Youth worker education: The time for change is nigh.

A while ago we wrote on what post-qualifying education might look like for the youth sector. We had a number of people agree and disagree with our thoughts but the one thing that we kept coming back to was the current state of youth worker education. Our sticking point in these discussions was the lack of practical placement in current education.
In a recent survey of its members the Youth Workers Association in Victoria came to the belief that no more than 30% of a youth work course should be undertaken “on the job”. The reality of the average youth work degree is that it is more like 15%. The issue that we see is that youth worker education is becoming an almost purely theoretical endeavour. When the core of our work is developing relationships can this truly be taught through theory alone???
Recently I was chatting with a friend who is completing a degree in tourism and marketing and he was surprised to hear that we did not need to complete an industry year. In his course they complete two years of study, then an industry year, and return to complete their final year. This not only leads students to gain a practical understanding of their field, but also provides links to employment.
As a teacher in the field education of youth workers and a former employer I have noticed a severe lack of industry knowledge and practical skills in students and graduates of youth work courses. In our attempt to make youth work a theoretically sound profession we are losing much of the practice skill development. We are turning out a great number of theoretical practitioners but rare is the great practitioner.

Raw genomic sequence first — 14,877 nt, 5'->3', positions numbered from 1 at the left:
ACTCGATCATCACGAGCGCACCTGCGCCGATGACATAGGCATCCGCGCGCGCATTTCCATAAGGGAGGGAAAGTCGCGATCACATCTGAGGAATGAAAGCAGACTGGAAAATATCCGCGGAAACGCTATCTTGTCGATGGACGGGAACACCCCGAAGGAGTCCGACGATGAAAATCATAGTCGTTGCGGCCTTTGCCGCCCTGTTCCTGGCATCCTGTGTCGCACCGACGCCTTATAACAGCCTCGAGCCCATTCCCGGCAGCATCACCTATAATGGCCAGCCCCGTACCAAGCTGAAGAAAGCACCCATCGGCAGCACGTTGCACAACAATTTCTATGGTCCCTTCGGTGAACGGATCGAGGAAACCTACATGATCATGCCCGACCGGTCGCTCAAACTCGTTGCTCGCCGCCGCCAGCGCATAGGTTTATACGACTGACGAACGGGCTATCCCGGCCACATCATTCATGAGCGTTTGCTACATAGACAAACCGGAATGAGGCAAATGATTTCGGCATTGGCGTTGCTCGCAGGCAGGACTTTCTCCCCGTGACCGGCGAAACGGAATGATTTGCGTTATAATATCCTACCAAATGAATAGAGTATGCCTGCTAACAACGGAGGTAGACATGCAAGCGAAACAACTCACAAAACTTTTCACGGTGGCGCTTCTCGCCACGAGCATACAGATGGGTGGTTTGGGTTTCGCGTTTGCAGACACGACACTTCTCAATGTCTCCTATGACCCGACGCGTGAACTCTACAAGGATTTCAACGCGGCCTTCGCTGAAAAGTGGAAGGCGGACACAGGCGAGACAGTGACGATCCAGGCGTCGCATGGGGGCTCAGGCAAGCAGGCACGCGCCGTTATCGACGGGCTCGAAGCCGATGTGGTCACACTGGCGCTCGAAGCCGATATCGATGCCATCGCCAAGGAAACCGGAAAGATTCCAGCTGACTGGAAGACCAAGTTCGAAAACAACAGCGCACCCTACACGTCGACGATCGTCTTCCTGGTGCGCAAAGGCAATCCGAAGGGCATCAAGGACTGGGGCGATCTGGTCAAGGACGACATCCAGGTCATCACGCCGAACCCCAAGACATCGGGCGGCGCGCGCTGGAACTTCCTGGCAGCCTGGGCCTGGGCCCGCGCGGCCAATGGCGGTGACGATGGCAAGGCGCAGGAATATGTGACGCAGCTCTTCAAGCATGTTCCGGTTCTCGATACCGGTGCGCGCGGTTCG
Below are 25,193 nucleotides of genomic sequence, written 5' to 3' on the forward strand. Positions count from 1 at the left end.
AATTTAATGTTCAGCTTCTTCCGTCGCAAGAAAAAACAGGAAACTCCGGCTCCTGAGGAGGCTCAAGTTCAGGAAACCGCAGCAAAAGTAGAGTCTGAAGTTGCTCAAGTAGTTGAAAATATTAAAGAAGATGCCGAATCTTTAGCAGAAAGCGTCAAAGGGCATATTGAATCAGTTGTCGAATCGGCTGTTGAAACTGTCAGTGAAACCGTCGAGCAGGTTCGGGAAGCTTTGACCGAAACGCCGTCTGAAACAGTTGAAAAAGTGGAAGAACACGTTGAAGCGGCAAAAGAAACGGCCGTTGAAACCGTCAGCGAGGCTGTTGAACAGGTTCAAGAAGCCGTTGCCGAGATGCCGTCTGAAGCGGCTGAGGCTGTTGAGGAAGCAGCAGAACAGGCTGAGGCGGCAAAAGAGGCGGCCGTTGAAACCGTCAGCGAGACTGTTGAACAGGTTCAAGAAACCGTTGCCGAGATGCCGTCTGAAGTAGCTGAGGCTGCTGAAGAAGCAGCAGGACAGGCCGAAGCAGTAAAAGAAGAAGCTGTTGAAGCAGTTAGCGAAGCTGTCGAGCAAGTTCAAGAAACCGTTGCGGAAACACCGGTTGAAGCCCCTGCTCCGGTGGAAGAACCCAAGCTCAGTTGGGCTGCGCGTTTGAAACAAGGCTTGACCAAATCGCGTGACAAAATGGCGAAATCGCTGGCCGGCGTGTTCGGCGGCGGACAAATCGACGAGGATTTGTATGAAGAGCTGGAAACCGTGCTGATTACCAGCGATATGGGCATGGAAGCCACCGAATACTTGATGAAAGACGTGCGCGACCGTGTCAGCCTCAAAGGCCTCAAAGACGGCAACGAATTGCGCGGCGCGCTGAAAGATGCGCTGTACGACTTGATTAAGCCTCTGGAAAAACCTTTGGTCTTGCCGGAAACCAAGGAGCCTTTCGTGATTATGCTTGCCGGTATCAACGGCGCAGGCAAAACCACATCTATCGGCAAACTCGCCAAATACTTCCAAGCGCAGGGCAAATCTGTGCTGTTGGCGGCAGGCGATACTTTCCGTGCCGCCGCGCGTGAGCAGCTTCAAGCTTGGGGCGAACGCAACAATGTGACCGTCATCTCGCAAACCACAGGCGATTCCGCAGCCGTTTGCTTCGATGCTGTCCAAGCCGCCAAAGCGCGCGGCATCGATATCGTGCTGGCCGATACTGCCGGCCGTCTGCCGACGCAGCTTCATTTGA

We don’t need less practical placement in youth work education, we need more! You can’t learn youth work from a book…it must be learnt through doing it. Sixty-five days of placement in a couple of youth services is not nearly enough for students to gain a depth of understanding in youth work practice. We believe that the model of an industry year is a good starting point however to make it a worthwhile learning experience there must be opportunities to critically reflect for both student and organisation. Mentoring of new students is a possible answer to this conundrum. Perhaps universities could provide regular seminars on new research as a link between industry and academia.
The point is students need to have a stronger link to industry before they graduate.



Aaron Garth

Aaron Garth is the Executive Director of Ultimate Youth Worker. Aaron has worked as a youth worker in a number of settings including local church, street drug and alcohol outreach, family services, residential care, local government and youth homelessness since 2003. Aaron is a regular speaker at camps, retreats, & youth work training events and is a dedicated to seeing a more professional youth sector in Australia. Aaron is a graduate of RMIT University and an alumnus of their youth work program. He lives in Melbourne with his wife Jennifer & their daughters Hope, Zoe, Esther, Niamh and son Ezra.

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